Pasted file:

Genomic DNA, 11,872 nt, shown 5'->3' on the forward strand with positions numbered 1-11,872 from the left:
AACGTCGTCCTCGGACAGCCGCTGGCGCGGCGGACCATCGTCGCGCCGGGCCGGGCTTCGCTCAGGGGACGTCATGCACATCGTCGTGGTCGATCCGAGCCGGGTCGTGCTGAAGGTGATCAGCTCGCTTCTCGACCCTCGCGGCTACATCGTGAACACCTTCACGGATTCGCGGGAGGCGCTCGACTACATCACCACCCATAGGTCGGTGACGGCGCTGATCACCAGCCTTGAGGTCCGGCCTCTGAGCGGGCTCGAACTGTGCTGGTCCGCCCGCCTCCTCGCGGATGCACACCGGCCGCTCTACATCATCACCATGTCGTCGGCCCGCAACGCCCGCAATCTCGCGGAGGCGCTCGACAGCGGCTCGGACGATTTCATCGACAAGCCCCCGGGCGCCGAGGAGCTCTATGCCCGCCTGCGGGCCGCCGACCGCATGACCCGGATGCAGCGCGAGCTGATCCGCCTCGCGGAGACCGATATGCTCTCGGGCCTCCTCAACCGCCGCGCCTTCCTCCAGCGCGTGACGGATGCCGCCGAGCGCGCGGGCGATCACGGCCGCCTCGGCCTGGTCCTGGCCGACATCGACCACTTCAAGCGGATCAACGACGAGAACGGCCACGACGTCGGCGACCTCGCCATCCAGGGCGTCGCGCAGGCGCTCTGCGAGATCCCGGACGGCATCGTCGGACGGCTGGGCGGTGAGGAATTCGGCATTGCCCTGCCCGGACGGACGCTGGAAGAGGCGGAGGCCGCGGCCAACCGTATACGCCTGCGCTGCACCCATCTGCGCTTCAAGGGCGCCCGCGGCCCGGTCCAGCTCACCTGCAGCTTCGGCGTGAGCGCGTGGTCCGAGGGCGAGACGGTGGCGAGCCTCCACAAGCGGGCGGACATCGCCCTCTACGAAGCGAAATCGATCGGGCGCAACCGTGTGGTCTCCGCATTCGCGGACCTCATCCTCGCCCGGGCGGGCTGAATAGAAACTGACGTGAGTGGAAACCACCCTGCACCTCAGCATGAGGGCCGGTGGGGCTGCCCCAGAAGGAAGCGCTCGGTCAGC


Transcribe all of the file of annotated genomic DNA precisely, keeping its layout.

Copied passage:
Genomic DNA, 11,872 nt, shown 5'->3' on the forward strand with positions numbered 1-11,872 from the left:
AACGTCGTCCTCGGACAGCCGCTGGCGCGGCGGACCATCGTCGCGCCGGGCCGGGCTTCGCTCAGGGGACGTCATGCACATCGTCGTGGTCGATCCGAGCCGGGTCGTGCTGAAGGTGATCAGCTCGCTTCTCGACCCTCGCGGCTACATCGTGAACACCTTCACGGATTCGCGGGAGGCGCTCGACTACATCACCACCCATAGGTCGGTGACGGCGCTGATCACCAGCCTTGAGGTCCGGCCTCTGAGCGGGCTCGAACTGTGCTGGTCCGCCCGCCTCCTCGCGGATGCACACCGGCCGCTCTACATCATCACCATGTCGTCGGCCCGCAACGCCCGCAATCTCGCGGAGGCGCTCGACAGCGGCTCGGACGATTTCATCGACAAGCCCCCGGGCGCCGAGGAGCTCTATGCCCGCCTGCGGGCCGCCGACCGCATGACCCGGATGCAGCGCGAGCTGATCCGCCTCGCGGAGACCGATATGCTCTCGGGCCTCCTCAACCGCCGCGCCTTCCTCCAGCGCGTGACGGATGCCGCCGAGCGCGCGGGCGATCACGGCCGCCTCGGCCTGGTCCTGGCCGACATCGACCACTTCAAGCGGATCAACGACGAGAACGGCCACGACGTCGGCGACCTCGCCATCCAGGGCGTCGCGCAGGCGCTCTGCGAGATCCCGGACGGCATCGTCGGACGGCTGGGCGGTGAGGAATTCGGCATTGCCCTGCCCGGACGGACGCTGGAAGAGGCGGAGGCCGCGGCCAACCGTATACGCCTGCGCTGCACCCATCTGCGCTTCAAGGGCGCCCGCGGCCCGGTCCAGCTCACCTGCAGCTTCGGCGTGAGCGCGTGGTCCGAGGGCGAGACGGTGGCGAGCCTCCACAAGCGGGCGGACATCGCCCTCTACGAAGCGAAATCGATCGGGCGCAACCGTGTGGTCTCCGCATTCGCGGACCTCATCCTCGCCCGGGCGGGCTGAATAGAAACTGACGTGAGTGGAAACCACCCTGCACCTCAGCATGAGGGCCGGTGGGGCTGCCCCAGAAGGAAGCGCTCGGTCAGC